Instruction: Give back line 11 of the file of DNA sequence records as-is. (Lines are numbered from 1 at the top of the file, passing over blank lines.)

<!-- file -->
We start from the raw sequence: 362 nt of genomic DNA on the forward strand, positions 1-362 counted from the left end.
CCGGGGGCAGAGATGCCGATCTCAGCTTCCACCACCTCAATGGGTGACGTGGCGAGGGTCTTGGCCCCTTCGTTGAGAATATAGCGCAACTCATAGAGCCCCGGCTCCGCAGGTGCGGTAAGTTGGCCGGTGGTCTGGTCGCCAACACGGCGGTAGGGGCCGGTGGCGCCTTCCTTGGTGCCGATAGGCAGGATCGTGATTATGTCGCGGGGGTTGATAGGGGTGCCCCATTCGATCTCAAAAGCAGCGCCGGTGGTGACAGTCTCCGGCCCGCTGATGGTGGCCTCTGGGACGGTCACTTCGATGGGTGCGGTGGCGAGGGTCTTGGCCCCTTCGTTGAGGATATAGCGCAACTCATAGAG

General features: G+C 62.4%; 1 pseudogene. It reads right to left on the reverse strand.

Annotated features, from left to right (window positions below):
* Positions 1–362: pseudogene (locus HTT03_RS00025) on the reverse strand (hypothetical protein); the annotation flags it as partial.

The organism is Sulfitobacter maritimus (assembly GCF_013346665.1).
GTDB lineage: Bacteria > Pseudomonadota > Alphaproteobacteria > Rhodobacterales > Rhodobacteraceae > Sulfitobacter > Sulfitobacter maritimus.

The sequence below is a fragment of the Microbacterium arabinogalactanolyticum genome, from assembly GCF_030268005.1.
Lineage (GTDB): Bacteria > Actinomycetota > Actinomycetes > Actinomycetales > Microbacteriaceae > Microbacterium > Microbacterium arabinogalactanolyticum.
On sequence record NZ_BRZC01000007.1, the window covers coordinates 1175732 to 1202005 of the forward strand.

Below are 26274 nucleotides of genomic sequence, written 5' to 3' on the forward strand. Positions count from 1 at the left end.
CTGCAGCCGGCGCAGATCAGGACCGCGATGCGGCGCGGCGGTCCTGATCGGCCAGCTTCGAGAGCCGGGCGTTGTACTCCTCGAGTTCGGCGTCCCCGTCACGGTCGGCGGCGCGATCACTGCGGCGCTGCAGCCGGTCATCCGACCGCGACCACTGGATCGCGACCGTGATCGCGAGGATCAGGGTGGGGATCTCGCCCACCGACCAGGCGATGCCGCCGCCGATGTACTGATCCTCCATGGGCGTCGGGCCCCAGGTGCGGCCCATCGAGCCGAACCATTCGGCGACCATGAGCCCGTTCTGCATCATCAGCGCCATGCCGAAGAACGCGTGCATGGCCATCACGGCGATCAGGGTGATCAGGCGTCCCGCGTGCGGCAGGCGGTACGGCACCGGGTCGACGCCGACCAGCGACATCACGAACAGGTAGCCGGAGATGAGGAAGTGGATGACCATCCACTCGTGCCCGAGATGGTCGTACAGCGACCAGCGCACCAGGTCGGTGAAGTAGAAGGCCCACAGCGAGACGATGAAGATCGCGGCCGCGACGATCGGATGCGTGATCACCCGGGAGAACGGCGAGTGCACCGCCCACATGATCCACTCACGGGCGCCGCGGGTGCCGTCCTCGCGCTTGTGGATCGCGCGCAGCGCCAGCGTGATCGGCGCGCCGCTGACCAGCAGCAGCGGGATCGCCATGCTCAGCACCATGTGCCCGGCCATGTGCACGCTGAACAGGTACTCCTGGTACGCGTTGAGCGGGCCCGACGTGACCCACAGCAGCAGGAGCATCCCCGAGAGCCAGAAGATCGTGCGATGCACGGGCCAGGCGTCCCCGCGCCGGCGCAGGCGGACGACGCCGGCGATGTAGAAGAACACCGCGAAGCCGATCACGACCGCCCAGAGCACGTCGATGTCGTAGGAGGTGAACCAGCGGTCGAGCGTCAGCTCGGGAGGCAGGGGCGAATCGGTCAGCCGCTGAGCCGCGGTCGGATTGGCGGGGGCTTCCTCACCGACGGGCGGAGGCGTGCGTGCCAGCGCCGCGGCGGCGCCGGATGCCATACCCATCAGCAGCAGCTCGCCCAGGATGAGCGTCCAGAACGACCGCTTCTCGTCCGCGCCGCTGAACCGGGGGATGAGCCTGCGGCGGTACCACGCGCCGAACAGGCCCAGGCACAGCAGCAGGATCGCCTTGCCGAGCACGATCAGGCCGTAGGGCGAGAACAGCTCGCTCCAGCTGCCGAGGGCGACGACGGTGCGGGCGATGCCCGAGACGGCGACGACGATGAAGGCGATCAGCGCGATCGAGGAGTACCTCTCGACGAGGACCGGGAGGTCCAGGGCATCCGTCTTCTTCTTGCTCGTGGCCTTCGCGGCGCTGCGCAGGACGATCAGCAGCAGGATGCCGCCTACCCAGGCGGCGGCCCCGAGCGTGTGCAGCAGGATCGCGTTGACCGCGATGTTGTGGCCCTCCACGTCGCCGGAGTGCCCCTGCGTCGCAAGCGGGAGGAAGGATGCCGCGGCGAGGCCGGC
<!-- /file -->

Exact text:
Below are 26274 nucleotides of genomic sequence, written 5' to 3' on the forward strand. Positions count from 1 at the left end.